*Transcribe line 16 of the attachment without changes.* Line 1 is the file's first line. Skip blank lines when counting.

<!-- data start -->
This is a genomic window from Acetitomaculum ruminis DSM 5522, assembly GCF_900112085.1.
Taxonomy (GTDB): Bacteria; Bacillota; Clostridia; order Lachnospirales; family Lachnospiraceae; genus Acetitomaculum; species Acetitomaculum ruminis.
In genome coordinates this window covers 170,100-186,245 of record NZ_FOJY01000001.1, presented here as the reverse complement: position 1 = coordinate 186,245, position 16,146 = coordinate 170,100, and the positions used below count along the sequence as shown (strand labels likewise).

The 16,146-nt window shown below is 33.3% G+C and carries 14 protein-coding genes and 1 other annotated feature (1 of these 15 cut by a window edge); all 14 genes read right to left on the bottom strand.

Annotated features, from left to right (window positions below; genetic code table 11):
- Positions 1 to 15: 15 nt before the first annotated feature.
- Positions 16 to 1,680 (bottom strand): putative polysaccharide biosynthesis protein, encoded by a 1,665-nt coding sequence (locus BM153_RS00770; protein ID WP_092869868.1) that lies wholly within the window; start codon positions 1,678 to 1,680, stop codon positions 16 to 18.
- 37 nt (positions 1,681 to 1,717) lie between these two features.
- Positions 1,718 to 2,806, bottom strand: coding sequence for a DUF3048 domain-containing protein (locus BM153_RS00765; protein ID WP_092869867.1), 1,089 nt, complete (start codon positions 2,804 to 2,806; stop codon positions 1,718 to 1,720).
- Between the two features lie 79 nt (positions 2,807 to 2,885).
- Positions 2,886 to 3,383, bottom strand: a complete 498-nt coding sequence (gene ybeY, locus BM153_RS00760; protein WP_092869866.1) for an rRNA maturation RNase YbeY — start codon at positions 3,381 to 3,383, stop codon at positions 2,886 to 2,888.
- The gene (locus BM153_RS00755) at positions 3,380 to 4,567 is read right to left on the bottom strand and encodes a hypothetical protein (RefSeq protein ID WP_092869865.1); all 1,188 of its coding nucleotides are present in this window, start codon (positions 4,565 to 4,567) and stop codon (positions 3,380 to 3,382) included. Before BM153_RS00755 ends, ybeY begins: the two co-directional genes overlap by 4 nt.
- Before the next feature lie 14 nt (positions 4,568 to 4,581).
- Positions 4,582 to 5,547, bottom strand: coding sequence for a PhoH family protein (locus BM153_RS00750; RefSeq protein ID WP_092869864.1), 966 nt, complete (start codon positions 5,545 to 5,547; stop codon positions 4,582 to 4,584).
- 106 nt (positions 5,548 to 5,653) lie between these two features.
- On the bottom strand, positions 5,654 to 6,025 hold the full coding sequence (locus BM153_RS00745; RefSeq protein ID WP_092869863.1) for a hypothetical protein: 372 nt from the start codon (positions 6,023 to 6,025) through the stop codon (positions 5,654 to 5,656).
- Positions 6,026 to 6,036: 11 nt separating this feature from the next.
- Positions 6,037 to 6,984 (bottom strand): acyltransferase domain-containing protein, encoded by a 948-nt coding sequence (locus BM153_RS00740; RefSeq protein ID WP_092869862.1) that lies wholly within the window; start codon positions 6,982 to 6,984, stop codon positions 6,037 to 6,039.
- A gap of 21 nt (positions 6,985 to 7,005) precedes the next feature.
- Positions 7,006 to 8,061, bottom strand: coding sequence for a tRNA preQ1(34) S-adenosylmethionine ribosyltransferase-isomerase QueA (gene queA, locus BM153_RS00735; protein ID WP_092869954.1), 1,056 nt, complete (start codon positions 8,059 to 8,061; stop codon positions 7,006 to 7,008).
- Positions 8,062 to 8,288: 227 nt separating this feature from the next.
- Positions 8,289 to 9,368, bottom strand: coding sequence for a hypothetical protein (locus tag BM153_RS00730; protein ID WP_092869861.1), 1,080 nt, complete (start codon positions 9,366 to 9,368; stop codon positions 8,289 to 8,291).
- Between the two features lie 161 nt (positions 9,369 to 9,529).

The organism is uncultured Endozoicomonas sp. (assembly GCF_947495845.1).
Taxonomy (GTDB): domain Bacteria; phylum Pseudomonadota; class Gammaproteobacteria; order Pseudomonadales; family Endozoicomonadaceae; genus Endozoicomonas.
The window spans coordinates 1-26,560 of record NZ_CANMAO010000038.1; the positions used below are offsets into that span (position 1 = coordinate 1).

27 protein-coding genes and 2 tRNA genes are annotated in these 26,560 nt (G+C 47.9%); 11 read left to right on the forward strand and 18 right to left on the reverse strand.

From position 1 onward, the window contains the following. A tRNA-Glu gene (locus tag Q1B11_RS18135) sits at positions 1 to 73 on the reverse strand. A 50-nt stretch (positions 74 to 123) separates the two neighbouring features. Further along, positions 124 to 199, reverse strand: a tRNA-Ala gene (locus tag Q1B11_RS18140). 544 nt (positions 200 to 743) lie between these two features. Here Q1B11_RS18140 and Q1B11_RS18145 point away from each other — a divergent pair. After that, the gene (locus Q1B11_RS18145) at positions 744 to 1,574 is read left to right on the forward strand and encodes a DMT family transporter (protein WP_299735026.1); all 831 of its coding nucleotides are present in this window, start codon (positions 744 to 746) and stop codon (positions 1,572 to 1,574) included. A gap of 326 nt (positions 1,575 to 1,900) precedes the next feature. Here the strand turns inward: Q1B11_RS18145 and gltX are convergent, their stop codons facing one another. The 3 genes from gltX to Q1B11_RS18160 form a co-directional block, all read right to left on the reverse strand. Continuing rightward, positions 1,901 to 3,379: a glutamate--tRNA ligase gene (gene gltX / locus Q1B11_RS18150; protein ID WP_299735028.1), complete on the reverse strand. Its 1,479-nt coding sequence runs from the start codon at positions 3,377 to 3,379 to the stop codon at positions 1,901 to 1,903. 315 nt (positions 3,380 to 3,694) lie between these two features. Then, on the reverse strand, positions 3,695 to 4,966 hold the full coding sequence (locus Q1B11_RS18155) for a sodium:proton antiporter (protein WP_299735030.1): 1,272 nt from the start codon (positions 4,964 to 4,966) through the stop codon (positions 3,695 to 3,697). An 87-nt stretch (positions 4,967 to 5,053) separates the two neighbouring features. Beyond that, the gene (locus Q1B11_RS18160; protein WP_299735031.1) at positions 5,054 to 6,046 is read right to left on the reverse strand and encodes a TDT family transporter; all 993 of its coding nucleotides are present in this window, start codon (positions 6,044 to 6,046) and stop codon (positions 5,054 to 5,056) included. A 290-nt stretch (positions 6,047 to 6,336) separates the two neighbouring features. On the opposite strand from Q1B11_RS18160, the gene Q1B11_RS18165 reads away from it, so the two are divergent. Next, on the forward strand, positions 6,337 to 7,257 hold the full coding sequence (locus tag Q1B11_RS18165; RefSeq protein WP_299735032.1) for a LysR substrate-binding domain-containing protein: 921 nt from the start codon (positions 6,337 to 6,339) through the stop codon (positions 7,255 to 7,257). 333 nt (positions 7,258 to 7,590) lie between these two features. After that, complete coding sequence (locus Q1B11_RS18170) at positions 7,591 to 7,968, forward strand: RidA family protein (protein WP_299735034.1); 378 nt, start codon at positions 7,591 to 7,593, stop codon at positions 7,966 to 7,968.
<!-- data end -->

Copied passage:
- On the bottom strand, positions 5,654 to 6,025 hold the full coding sequence (locus BM153_RS00745; RefSeq protein ID WP_092869863.1) for a hypothetical protein: 372 nt from the start codon (positions 6,023 to 6,025) through the stop codon (positions 5,654 to 5,656).